Taylor Swift kicks off the UK leg of her world tour tonight following her elation at a U-turn made by Apple regarding payment for songs. The American star is performing in Glasgow at the SSE Hydro arena and sung her biggest hits including ‘Shake It Off’ and ‘Love Story’. The 25-year-old is due to appear in Manchester on Wednesday night and London later in the week.
Her appearance comes after she sparked headlines for her open letter to Apple saying she would hold back her latest album, 1989, in protest at the technology giant’s “shocking and disappointing” decision not to pay for songs streamed during a three-month trial period. Writing online, she said it was “unfair to ask anyone to work for nothing”, prompting an Apple executive to tweet that the musicians would be paid.
But it also prompted a challenge from photographer Jason Sheldon, who posted what he said was a copy of her photo policy which gives her “free and unlimited use of our work, worldwide, in perpetuity”. Swift hit back and said Mr Sheldon had “misrepresented” her photography agreement when he branded her “guilty of the very same tactic” as Apple.
A UK spokeswoman for Swift responded by saying: “The standard photography agreement has been misrepresented in that it clearly states that any photographer shooting the 1989 world tour has the opportunity for further use of said photographs with management’s approval.
“Another distinct misrepresentation is the claim that the copyright of the photographs will be with anyone other than the photographer – this agreement does not transfer copyright away from the photographer. Every artist has the right to and should protect the use of their name and likeness.”
Swift described Apple as “one of her best partners in selling music”, but said she found the fact they would not be paying artists for three months to “be shocking, disappointing, and completely unlike this historically progressive and generous company”. In November last year Swift withdrew her entire catalogue from Spotify, and said she was making a stand not for herself but for new artists and bands, young songwriters and producers who would not be paid for a quarter of a year of plays. Apple’s U-turn was given a cautious welcome by music industry figures.
Musicians against Spotify
Musicians against Spotify
1/10 Taylor Swift
Taylor Swift does not what her work to be used as an 'experiment' by Spotify and believes that artists are treated unfairly. She withdrew her entire catalogue in November 2014.
2/10 Thom Yorke
The Radiohead frontman famously described Spotify as 'the last desperate fart of a dying corpse' in October 2013.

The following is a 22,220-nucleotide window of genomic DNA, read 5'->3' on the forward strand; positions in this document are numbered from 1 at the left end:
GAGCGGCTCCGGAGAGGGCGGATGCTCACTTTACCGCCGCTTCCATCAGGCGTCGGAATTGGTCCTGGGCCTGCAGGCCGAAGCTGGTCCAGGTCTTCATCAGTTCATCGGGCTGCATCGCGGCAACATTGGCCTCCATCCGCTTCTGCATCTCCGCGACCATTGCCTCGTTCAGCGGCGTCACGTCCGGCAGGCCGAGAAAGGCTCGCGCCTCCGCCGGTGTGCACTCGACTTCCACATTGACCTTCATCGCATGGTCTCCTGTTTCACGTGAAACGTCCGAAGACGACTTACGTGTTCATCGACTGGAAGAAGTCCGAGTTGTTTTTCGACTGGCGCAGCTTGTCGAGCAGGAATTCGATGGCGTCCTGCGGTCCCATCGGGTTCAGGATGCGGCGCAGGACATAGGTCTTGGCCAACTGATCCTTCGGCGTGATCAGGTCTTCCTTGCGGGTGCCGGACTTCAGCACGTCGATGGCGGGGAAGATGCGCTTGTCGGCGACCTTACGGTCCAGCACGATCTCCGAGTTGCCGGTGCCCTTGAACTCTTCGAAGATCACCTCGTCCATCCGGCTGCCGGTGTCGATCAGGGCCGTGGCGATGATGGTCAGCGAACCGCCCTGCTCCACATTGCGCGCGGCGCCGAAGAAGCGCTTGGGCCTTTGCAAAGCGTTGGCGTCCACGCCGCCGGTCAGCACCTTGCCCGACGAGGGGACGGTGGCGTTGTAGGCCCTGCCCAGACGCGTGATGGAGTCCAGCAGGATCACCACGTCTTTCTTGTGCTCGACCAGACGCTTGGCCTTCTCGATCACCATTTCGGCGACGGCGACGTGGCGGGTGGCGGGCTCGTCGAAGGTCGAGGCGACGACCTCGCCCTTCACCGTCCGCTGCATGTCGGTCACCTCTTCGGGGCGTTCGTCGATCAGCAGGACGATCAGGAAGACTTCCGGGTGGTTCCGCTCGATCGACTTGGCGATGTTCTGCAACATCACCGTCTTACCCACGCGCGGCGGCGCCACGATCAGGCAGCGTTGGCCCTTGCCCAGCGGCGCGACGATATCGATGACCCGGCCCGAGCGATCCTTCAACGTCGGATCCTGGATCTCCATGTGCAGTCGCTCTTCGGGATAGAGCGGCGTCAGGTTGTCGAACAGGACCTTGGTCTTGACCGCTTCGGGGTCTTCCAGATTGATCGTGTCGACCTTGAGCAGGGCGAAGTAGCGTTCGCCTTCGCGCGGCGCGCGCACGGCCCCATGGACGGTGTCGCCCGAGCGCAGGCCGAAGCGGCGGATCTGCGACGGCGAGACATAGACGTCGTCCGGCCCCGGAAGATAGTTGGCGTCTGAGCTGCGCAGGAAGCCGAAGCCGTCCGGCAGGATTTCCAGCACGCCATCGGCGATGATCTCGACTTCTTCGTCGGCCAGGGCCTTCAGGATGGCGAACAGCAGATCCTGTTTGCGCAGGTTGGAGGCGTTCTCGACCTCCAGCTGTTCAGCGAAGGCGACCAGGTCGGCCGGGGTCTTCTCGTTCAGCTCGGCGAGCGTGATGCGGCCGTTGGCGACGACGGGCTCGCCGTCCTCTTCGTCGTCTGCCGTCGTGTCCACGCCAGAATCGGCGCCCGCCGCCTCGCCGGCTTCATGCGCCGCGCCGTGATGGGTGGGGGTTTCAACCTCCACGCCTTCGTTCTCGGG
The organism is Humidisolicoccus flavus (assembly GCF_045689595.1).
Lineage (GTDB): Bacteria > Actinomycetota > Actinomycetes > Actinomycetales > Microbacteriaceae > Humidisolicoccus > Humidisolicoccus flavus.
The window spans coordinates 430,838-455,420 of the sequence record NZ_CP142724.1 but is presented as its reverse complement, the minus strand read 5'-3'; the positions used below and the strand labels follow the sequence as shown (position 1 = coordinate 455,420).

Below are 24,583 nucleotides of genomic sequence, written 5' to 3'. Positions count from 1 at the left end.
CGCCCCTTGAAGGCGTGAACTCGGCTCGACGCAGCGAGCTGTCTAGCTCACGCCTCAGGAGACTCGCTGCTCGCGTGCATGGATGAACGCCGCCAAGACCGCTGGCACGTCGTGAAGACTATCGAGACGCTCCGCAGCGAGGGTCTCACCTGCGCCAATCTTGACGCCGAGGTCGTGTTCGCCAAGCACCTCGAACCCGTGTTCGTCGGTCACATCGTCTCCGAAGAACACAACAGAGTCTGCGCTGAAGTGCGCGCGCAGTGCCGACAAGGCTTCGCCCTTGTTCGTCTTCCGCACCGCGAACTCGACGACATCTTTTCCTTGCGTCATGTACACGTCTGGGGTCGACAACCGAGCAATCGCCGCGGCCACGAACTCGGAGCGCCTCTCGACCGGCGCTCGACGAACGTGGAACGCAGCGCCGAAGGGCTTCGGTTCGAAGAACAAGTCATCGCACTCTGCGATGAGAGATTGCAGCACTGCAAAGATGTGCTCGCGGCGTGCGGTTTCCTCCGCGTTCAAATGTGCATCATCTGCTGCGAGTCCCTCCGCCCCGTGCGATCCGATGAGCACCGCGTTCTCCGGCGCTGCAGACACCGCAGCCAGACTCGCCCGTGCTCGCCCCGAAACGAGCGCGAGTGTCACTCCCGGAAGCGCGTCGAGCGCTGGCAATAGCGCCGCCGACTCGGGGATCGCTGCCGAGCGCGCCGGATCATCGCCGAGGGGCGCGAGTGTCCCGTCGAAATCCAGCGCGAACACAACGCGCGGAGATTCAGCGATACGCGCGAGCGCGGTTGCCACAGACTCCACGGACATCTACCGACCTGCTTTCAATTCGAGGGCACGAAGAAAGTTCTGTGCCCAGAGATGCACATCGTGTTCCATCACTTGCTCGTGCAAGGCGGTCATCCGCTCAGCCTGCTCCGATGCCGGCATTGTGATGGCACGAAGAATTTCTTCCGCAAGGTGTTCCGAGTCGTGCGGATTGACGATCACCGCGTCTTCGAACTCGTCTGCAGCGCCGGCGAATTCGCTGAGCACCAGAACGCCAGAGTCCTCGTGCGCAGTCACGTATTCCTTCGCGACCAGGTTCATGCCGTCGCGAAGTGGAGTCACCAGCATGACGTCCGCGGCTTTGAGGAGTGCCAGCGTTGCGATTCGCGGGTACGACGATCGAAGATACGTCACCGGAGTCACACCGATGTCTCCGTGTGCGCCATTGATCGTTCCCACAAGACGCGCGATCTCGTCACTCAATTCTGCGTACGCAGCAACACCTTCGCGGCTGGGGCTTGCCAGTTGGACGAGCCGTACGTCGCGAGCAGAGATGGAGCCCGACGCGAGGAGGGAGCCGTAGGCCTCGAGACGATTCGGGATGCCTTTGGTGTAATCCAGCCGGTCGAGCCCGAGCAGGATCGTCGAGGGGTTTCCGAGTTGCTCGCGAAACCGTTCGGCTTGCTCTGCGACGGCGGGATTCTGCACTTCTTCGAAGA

3/10 David Byrne
David Byrne of Talking Heads wrote about not understanding Spotify's claim of discovery in a Guardian op-ed. 'The inevitable result would seem to be that the internet will suck the creative content out of the whole world until nothing is left,' he said.
Beck dismissed the Spotify model as 'not working' because of how little it pays musicians. He added that the 'saddest thing' about streaming is the poor sound quality - 'It's like watching Citizen Kane on your phone'.
5/10 The Black Keys
Dan Auerbach has described Spotify's payment to artists as 'so minuscule it's laughable'. 'If you are a bigger band that's already known and you rely on record sales for a living then it's really no place to be,' he said.
6/10 Atoms for Peace
Thom Yorke's other band refused to let Spotify stream their songs. Nigel Godrich from the group described the service as 'an equation that just doesn't work'. 'Small labels and new artists can't even keep their lights on. It's just not right,' he said.
7/10 Yannis Philippakis
The Foals singer said he would rather that somebody stole his record on vinyl than bought it or streamed it on Spotify. He described using Spotify as like going to a top class restaurant and leaving only coppers without paying the bill.
8/10 Aimee Mann
The US singer-songwriter has not put her music on Spotify because she does not think artists make a fair amount of money from the streaming service.
9/10 Grizzly Bear
The band tweeted in 2012 that Spotify provides a great service for people but does as much to help bands as 'downloading from Limewire'.
10/10 Jason Isbell
Jason Isbell of Drive-By Truckers has used the single word 'evil' to describe Spotify.
Alison Wenham, from the Worldwide Independent Network which represents the independent music industry, said: “The decision from Apple to pay royalties to rights owners during the proposed three-month trial period is clearly a positive and encouraging step and we welcome the beginning of a fair and equitable relationship between Apple Music and the global independent music sector.”
Musicians’ Union assistant general secretary Horace Trubridge said it was “unclear” exactly what Apple was proposing. He said: “When they say they will pay, are they paying the publishers and records labels so they can pay the artists, or are they paying the artists direct?”
Swift responded to the good news from Apple on Twitter, telling fans she was “elated and relieved”.
“Thank you for your words of support today. They listened to us,” she wrote.